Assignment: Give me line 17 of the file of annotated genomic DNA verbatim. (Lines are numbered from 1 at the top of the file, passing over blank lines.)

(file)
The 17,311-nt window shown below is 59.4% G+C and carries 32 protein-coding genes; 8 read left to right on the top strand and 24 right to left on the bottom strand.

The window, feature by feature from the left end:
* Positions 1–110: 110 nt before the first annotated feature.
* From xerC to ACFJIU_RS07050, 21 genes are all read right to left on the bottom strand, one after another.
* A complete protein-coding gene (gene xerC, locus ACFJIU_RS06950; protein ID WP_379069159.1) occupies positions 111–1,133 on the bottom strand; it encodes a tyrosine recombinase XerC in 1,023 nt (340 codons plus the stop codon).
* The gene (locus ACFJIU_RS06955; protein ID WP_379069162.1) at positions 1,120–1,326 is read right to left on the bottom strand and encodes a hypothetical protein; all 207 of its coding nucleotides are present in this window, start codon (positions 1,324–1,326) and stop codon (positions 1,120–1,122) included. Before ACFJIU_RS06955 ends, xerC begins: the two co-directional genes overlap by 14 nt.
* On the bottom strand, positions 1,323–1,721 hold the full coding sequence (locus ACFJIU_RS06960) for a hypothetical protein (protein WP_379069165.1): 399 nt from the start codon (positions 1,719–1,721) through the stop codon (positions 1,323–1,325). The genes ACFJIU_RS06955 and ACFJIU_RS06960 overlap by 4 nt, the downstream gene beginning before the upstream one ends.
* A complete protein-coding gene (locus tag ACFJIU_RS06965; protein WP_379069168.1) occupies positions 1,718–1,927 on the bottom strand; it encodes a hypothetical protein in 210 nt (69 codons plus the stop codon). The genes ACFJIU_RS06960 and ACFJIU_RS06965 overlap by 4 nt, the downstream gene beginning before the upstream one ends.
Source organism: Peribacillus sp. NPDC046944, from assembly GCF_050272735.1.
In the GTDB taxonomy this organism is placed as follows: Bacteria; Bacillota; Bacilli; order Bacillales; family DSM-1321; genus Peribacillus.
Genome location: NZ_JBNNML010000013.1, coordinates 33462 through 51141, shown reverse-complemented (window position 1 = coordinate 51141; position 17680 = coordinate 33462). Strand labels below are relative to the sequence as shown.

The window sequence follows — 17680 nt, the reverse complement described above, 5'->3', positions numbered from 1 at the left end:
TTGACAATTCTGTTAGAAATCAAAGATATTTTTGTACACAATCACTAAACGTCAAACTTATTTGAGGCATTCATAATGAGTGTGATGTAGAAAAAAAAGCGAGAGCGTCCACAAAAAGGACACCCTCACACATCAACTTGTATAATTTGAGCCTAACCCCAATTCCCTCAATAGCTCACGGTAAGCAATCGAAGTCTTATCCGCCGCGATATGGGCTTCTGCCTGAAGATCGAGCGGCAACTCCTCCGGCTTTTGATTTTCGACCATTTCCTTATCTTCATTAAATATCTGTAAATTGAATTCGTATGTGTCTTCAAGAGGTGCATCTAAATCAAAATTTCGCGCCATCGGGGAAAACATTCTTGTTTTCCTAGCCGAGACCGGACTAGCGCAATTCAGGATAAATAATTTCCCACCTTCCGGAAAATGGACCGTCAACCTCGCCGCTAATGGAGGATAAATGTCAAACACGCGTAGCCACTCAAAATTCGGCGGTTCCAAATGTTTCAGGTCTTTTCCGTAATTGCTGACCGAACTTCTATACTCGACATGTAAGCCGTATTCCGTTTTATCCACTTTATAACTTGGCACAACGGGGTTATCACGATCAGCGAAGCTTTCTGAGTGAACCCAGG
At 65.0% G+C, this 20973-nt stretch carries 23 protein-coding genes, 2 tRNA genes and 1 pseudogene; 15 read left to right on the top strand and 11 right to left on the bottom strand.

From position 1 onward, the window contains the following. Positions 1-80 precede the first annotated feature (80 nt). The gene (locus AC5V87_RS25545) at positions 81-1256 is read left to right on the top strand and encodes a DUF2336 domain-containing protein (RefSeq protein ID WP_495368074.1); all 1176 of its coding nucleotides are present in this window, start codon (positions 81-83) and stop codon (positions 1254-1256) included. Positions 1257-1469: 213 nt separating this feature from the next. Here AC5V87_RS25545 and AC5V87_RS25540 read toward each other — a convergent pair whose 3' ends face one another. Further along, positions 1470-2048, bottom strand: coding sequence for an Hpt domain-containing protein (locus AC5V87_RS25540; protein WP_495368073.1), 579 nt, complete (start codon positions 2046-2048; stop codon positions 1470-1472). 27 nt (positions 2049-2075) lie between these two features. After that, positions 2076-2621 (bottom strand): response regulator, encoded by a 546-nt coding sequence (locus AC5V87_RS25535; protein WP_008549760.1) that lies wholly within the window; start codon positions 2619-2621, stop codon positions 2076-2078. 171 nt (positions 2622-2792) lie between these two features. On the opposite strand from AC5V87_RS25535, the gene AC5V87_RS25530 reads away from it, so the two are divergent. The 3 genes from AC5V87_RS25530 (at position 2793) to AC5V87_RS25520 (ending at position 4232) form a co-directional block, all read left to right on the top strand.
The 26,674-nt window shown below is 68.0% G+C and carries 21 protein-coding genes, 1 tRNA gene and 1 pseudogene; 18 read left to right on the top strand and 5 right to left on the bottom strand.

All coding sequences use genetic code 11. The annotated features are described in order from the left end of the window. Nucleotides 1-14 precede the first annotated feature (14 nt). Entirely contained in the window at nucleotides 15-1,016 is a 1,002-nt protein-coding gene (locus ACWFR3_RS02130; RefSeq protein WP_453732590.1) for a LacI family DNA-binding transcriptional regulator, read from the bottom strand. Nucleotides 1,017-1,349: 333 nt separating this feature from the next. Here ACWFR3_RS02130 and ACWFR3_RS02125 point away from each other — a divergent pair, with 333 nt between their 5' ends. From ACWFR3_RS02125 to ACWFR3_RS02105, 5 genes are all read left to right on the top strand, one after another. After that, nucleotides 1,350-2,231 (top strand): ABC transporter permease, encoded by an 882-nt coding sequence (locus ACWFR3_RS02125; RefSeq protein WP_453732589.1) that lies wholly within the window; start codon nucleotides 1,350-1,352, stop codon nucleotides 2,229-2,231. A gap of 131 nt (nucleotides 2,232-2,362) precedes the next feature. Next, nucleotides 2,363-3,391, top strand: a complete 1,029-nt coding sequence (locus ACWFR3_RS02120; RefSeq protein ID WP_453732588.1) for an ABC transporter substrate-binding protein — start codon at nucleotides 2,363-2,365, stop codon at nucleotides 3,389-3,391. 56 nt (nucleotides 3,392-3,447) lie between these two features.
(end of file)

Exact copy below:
All coding sequences use genetic code 11. The annotated features are described in order from the left end of the window. Nucleotides 1-14 precede the first annotated feature (14 nt). Entirely contained in the window at nucleotides 15-1,016 is a 1,002-nt protein-coding gene (locus ACWFR3_RS02130; RefSeq protein WP_453732590.1) for a LacI family DNA-binding transcriptional regulator, read from the bottom strand. Nucleotides 1,017-1,349: 333 nt separating this feature from the next. Here ACWFR3_RS02130 and ACWFR3_RS02125 point away from each other — a divergent pair, with 333 nt between their 5' ends. From ACWFR3_RS02125 to ACWFR3_RS02105, 5 genes are all read left to right on the top strand, one after another. After that, nucleotides 1,350-2,231 (top strand): ABC transporter permease, encoded by an 882-nt coding sequence (locus ACWFR3_RS02125; RefSeq protein WP_453732589.1) that lies wholly within the window; start codon nucleotides 1,350-1,352, stop codon nucleotides 2,229-2,231. A gap of 131 nt (nucleotides 2,232-2,362) precedes the next feature. Next, nucleotides 2,363-3,391, top strand: a complete 1,029-nt coding sequence (locus ACWFR3_RS02120; RefSeq protein ID WP_453732588.1) for an ABC transporter substrate-binding protein — start codon at nucleotides 2,363-2,365, stop codon at nucleotides 3,389-3,391. 56 nt (nucleotides 3,392-3,447) lie between these two features.